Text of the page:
Addressing the Teacher Shortage Problem
The national teacher shortage is at an all-time high, and lawmakers are looking for solutions on the federal level and in state legislatures across the country. In the 116th Congress, lawmakers have offered several solutions to the teacher shortage problem, such as providing incentives for teachers in rural (S. 1157) or reservation (S. 1161) schools or establishing award grants for local education agencies to expand various training, recruitment, and retention programs (S.2367). State legislatures are also active on this issue. In 2019, 43 states passed bills that addressed teacher shortages, teacher licensure requirements, or alternative routes to licensure.
Given the shortages that exist in many communities, particularly within urban, rural, high-poverty, and high-minority schools, as well as within specific subject areas, such as STEM and special education. As such, states are generally look at four policy levers to address teacher shortage.
Removing Barriers to Entry
A number of states have attempted to increase the pool of teacher candidates by eliminating or altering steps in the licensure process. For example, in 2019, Florida modified requirements surrounding the General Knowledge test (known as the “GK”), which is the basic skills test all teacher candidates are required to pass. Among other changes, teachers going through an alternative certification route—meaning they are already teaching in the classroom—now have up to two additional years to pass the GK. Meanwhile, Illinois recently eliminated their basic skills test altogether. Other states are making it easier to recruit out-of-state teachers by expanding reciprocity agreements for licensure. For example, Virginia passed a law in 2019 that gives teachers with a valid out-of-state license reciprocity without have to pass additional licensing assessments.
Creating Career Pathways
Another trend among states is creating what has become known as “career pathways” to encourage new talent into the pipeline or to help retain the best teachers by expanding their professional opportunities. For instance, lawmakers in Kansas have created two pilot initiatives to help fill open teaching positions, including a “fast-track” option for paraprofessionals to become special education teachers. In 2018, Illinois created and funded a program to recruit bilingual high school students to become bilingual teachers and counselors. On the other end of the spectrum, some states have allowed retired teachers to return to the classroom while still receiving full benefits.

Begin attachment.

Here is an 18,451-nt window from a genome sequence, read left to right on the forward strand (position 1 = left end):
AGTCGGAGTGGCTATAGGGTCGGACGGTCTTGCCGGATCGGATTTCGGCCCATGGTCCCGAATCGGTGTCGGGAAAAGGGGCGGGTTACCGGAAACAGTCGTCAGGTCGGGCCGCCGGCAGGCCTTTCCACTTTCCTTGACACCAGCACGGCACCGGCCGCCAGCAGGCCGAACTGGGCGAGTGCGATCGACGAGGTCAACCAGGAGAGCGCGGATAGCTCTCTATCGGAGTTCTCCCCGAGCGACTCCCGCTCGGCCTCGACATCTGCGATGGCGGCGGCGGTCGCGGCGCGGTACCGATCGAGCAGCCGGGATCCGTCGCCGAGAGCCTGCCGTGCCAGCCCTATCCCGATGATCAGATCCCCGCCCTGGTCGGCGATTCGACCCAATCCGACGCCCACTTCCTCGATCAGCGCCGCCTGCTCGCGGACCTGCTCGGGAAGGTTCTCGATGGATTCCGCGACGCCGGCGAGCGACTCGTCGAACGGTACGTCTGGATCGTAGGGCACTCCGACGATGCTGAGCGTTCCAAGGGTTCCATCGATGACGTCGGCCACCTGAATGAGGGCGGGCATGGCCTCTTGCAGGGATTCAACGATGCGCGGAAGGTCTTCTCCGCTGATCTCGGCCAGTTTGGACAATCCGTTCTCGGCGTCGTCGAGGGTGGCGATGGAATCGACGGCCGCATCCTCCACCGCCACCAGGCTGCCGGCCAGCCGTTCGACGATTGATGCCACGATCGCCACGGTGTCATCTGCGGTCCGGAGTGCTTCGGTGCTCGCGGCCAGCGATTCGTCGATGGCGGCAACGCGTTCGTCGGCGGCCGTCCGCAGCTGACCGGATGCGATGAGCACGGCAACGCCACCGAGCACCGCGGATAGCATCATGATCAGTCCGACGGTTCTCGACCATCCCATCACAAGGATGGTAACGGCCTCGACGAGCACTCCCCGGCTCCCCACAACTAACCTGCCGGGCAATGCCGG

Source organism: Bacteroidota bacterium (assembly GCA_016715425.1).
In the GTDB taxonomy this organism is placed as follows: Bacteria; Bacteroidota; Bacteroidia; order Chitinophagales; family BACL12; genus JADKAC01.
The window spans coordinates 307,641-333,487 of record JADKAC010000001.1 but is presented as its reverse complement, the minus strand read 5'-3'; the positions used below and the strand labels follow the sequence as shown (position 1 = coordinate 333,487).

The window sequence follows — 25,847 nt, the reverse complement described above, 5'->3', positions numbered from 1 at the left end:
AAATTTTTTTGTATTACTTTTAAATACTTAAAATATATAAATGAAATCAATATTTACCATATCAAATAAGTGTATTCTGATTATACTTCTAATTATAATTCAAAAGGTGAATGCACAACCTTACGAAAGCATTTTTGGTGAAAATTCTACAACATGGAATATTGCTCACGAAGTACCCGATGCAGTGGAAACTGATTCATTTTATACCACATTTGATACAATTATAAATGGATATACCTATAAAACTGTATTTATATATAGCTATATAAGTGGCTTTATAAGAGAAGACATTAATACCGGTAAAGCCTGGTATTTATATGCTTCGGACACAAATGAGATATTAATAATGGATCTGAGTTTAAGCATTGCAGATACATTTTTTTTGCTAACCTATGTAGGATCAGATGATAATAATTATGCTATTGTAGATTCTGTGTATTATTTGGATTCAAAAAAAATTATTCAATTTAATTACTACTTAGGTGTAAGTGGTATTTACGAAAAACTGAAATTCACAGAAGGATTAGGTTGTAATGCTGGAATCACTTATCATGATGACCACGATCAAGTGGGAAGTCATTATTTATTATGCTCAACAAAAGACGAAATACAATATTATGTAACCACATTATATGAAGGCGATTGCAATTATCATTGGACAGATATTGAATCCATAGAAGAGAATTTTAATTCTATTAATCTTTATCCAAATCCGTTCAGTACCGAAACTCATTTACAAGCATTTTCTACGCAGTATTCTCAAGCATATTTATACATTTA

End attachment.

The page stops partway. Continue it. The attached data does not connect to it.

Providing Financial Incentives
By far the most popular recruitment tool–but also the most challenging to fund–is increasing base pay for teachers. In February of 2019, EdWeek reported that 22 governors discussed raising teacher pay in their State of the State addresses. Arkansas lawmakers passed the “Teacher Salary Enhancement Act,” which increases the minimum teacher salary by $1,000 over the next four years, from $31,400 to $36,000. Texas significantly increased funding for teacher salaries in 2019, with estimates that veteran teachers could get raises of up to $4000, depending on the district. Earlier this month, Florida’s governor announced his proposal to raise starting salaries to $47,500, which would make Florida one of top states for starting salary in the nation. If funded, it would likely replace Florida’s “Best & Brightest” program, which currently provides $2000 bonuses to all teachers, at a total cost of $480 million.
Creating Alternative Routes to Licensure
States are also creating alternate routes to licensure to address teacher shortages. Recognizing that prerequisites to become a licensed teacher may prohibit individuals looking to switch careers to become teachers, Virginia passed a law in 2019 that directs the Board of Education to provide a new alternative route to licensure for elementary preK-6 and special education general curriculum licensure. Importantly, the candidate must still meet the qualifying scores on the professional teacher’s assessment, but by allowing an alternate route to licensure, Virginia hopes to see an increase in qualified licensed teachers.
“Teacher shortage is a real issue across the country which is paving the way for updated policies on how to systemically address it. Our goal has been to work with policymakers to attract, retain, and grow the pipeline of qualified teachers through the entire certification process while meeting the needs of each state. That means working closely with candidates, school districts, human resource professionals, and campus principals to meet the demands of their classrooms.”
– Dave Saba, Chief Development Officer, Teachers of Tomorrow
Read more on national education trends from MWC’s National Education Team: